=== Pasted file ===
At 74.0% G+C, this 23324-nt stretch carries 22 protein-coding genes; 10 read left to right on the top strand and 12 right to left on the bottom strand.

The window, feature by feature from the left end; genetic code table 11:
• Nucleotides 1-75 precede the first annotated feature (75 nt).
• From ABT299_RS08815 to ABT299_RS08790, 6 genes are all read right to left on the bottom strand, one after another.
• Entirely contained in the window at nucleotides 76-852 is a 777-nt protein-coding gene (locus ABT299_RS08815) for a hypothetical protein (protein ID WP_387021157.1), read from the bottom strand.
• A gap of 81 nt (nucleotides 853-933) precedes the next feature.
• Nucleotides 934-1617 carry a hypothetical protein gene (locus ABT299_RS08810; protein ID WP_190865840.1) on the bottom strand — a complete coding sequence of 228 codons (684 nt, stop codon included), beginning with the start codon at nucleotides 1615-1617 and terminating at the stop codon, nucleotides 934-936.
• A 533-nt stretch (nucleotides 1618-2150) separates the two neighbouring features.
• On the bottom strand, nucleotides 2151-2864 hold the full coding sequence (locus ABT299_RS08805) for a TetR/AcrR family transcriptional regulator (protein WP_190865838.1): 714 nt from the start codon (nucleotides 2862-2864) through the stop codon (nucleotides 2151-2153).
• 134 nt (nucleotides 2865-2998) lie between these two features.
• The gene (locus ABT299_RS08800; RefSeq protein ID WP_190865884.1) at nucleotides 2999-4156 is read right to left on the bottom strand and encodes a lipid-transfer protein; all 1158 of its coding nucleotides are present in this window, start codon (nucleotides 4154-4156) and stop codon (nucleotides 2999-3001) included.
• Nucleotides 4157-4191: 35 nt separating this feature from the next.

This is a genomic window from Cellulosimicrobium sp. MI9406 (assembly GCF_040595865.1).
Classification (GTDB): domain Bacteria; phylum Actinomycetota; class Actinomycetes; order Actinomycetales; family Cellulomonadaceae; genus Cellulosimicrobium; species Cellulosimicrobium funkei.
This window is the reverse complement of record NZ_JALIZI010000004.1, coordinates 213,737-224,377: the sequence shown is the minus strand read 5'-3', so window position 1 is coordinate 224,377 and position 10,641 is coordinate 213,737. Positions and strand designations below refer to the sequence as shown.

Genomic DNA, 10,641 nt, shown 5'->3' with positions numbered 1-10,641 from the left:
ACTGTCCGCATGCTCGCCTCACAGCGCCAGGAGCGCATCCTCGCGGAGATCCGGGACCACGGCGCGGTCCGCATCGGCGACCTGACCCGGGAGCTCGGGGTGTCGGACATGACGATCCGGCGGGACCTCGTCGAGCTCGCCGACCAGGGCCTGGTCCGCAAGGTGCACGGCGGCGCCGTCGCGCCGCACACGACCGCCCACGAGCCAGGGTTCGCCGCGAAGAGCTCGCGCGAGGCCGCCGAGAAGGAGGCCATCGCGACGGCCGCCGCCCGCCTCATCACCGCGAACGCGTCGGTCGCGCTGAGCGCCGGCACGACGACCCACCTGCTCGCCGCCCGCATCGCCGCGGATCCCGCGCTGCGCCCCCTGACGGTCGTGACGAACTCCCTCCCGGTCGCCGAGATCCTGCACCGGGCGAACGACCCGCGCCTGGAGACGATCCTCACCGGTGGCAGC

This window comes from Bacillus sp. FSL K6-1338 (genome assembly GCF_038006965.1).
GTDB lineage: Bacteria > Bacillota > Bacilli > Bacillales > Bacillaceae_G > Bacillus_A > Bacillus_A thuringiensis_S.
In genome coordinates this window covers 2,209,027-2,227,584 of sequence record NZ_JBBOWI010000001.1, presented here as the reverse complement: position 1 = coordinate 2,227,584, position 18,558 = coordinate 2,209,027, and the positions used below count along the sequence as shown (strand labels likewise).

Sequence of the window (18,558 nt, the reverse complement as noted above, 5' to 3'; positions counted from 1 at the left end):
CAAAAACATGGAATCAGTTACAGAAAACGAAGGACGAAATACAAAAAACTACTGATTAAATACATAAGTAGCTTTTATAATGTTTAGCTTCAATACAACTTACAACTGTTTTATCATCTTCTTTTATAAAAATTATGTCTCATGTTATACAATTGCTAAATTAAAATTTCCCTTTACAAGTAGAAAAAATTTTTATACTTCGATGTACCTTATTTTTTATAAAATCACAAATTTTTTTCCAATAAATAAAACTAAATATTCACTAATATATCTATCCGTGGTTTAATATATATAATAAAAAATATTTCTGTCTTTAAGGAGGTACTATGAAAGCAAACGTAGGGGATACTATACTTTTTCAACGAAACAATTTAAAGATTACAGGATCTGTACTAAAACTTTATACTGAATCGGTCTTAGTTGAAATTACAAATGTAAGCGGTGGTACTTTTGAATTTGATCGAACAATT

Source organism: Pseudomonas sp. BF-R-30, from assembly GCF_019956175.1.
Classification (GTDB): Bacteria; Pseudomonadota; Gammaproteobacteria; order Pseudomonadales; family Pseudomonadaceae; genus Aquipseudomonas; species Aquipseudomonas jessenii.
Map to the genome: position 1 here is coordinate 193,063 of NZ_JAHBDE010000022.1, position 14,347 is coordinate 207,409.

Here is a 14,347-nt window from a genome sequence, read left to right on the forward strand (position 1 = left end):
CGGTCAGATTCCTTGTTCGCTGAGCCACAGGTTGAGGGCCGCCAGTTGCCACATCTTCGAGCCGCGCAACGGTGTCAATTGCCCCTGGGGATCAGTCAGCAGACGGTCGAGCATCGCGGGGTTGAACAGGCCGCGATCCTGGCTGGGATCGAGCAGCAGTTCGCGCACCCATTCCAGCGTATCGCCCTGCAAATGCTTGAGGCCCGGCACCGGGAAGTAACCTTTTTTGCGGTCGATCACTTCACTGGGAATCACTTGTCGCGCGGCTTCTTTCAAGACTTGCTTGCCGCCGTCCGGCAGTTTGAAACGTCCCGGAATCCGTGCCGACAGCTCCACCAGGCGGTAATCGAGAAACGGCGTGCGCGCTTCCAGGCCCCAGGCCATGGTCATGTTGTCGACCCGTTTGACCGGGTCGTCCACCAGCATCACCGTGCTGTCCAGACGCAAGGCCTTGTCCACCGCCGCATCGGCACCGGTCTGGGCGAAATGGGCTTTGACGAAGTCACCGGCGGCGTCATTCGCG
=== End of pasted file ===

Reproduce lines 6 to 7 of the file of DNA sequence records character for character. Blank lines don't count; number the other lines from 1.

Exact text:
• A gap of 81 nt (nucleotides 853-933) precedes the next feature.
• Nucleotides 934-1617 carry a hypothetical protein gene (locus ABT299_RS08810; protein ID WP_190865840.1) on the bottom strand — a complete coding sequence of 228 codons (684 nt, stop codon included), beginning with the start codon at nucleotides 1615-1617 and terminating at the stop codon, nucleotides 934-936.